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Iraq will follow Blair to his grave

Blair's article rejecting 'bizarre' claims that the 2003 invasion prompted the current Iraq crisis is his latest attempt to rewrite history

The decision to invade Iraq in 2003 will haunt former British prime minister Tony Blair until his death. It alone will ensure that Blair will not get another major political appointment in Britain or Europe. It was a disaster of prime ministerial decision making of such magnitude that, 11 years on, Blair is still battling to stop the full truth from coming out. 

Alas, Sir John Chilcot, whose inquiry on the aftermath of the invasion has been grinding on for five years, succumbed to the latest gagging order by agreeing to release only the "gist and quotes " of 25 notes from Blair to former US president George W Bush and 130 records of conversations. Even a fellow prime minister like John Major has spoken out against this evasion, pointing out that it was Blair who brought in the Freedom of Information Act.

So when Blair wrote on Saturday that he speaks with "humility" on the tough decisions he in government had to make in the wake of 9/11, the deception involved in that word is staggering. Humble is not the word to describe a man who has spent the last decade of his life evading personal responsibility, public accountability, and indeed international justice over the decisions he took in office.

But Blair The Defendant is so 2013. In yesterday's essay he adopted another persona, Blair The Middle East Expert . As one who had spent a great deal of time in the region and studied its dynamics carefully, Blair reveals to us that the world's real enemy is Islamic extremism. The "jihadis" are never going to leave "us" alone, so indifference is not a policy. We are into a generational struggle against radical Islam and if we win it in the Middle East , we will have won in the rest of the world.

A decade of war in the Middle East which followed the invasion of Iraq is, apparently not enough. What we need is a conflict that lasts a generation - 25 years. 

Blair lists several counterfactual arguments on which to base his case that cause does not precede effect, that the relationship between his decision to invade Iraq and the current civil war is "bizarre". Surely, he argues if Saddam had still been in power, he would have responded to the Arab Spring in the same way Syrian President Bashar al-Assad did. With a Sunni leader in Iraq fighting to stay in power against a Shiite revolt, and a Shiite leader doing the same against a Sunni revolt in Syria, the outcome would have been a full scale regional sectarian war.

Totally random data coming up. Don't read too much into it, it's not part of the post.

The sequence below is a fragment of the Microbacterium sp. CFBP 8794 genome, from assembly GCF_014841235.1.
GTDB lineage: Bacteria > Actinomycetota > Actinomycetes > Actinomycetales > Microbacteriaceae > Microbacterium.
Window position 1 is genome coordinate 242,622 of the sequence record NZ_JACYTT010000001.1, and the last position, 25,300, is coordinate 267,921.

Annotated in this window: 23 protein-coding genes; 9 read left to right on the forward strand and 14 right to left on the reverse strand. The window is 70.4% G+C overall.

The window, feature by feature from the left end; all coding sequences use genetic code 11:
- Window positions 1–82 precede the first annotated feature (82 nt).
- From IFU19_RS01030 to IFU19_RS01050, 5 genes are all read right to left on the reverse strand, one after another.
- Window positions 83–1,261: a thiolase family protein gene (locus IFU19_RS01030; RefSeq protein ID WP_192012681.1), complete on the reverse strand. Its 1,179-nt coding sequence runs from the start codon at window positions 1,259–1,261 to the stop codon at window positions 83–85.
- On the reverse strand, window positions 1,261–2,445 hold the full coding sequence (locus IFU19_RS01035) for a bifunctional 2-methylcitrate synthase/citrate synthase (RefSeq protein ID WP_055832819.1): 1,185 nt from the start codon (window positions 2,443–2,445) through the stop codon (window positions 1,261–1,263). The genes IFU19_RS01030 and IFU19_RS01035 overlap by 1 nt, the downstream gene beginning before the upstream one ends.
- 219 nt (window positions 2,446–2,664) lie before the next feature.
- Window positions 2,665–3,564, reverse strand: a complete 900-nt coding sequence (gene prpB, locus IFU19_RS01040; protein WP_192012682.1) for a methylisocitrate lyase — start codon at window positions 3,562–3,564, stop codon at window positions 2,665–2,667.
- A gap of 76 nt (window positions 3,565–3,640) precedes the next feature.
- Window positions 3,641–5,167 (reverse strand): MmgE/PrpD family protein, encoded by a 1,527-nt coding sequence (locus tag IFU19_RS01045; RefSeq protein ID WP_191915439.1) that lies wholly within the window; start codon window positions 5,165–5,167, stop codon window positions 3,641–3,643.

Let us continue with his counterfactual analysis. The Arab Spring spawns a counter-revolution by military dictators, who outlaw a  democratically elected political opposition and declare them terrorist organisations. Blair supports these military dictators, as he does the current Egyptian President Abdel Fatah el-Sisi, because they, like him, profess to be fighting Islamism.

Now suppose Saddam had still been in power and was facing an Iranian-backed Shiite insurgency. Would not Blair have been tempted to support him, against a hard line Islamist regime, possibly the most fundamentalist in the region, the exporter, as Blair's friends in the current Israeli cabinet have it, of all that is terror-related?

Blair argues that "we have to liberate ourselves from the notion that 'we' have caused all this". No. "We" dont have to liberate ourselves from any such notion. You do.

The sectarian war in Iraq had a very precise starting point. Of course hundreds of years of history and religion lie behind it, but the spark in 2003 was not casual nor co-incidental. It came with the arrival in Iraq of people like Colonel James Steele. A special forces veteran of the US dirty wars in Central America, Steele was tasked by former US defense secretary Donald Rumsfeld to set up Shiite paramilitaries to quell the Sunni insurgency. This had legal cover. The Pentagon lifted the ban on Shiite militais joining the security forces, allowing a Special Police Commando (SPC) to be drawn from the Badr brigades. US advisers reporting to Rumsfeld and David Petraeus, and backed by millions of dollars , were complicit in the human rights abuses of SPC in its detention centres.

This particular COIN (counter-insurgency) operation was soon flipped on its head. Petraeus leapt on the bandwagon of turning Sunni insurgents into anti-al Qaida ones, by funding the Awakening. But the original strategy of using Shiite militias to fight Sunni ones to deflect the attacks on US troops, was one of the Pentagon's bright ideas.

Iraqi Prime Minister Nuri al-Maliki has provoked this crisis by cutting all sections of the Sunni population out of the political equation, but it could be argued he has done nothing more or less than continue with, or expand on, the same sectarian policies. 

Blair has to recognise that the Iraq war did not end when US President Barack Obama pulled the last combat troops out of the country. It is still going on now. Iraq is indeed more than a legacy of office. It is a large weight to have on one's conscience.

David Hearst is editor-in-chief of Middle East Eye. He was chief foreign leader writer of The Guardian, former Associate Foreign Editor, European Editor, Moscow Bureau Chief, European Correspondent, and Ireland Correspondent. He joined The Guardian, from The Scotsman, where he was education correspondent. 

Photo credit:  Blair with Bush at the UN in 2004 discussing Iraq invasion (Executive Office of the President)

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